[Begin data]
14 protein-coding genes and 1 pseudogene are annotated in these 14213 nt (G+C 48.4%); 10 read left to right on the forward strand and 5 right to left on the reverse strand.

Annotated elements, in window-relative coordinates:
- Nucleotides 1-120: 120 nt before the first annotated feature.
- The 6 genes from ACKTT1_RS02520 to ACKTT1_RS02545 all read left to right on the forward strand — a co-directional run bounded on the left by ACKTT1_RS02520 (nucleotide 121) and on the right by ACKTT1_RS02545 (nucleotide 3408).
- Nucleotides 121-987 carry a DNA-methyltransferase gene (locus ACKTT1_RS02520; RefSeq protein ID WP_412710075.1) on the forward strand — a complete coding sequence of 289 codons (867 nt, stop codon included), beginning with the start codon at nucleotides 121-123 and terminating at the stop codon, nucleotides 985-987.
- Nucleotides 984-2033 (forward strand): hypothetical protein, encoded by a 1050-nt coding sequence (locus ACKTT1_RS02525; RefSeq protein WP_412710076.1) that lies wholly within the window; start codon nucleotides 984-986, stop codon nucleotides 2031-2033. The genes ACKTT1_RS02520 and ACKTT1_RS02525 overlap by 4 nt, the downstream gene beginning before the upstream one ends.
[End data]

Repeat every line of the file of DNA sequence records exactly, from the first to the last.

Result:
14 protein-coding genes and 1 pseudogene are annotated in these 14213 nt (G+C 48.4%); 10 read left to right on the forward strand and 5 right to left on the reverse strand.

Annotated elements, in window-relative coordinates:
- Nucleotides 1-120: 120 nt before the first annotated feature.
- The 6 genes from ACKTT1_RS02520 to ACKTT1_RS02545 all read left to right on the forward strand — a co-directional run bounded on the left by ACKTT1_RS02520 (nucleotide 121) and on the right by ACKTT1_RS02545 (nucleotide 3408).
- Nucleotides 121-987 carry a DNA-methyltransferase gene (locus ACKTT1_RS02520; RefSeq protein ID WP_412710075.1) on the forward strand — a complete coding sequence of 289 codons (867 nt, stop codon included), beginning with the start codon at nucleotides 121-123 and terminating at the stop codon, nucleotides 985-987.
- Nucleotides 984-2033 (forward strand): hypothetical protein, encoded by a 1050-nt coding sequence (locus ACKTT1_RS02525; RefSeq protein WP_412710076.1) that lies wholly within the window; start codon nucleotides 984-986, stop codon nucleotides 2031-2033. The genes ACKTT1_RS02520 and ACKTT1_RS02525 overlap by 4 nt, the downstream gene beginning before the upstream one ends.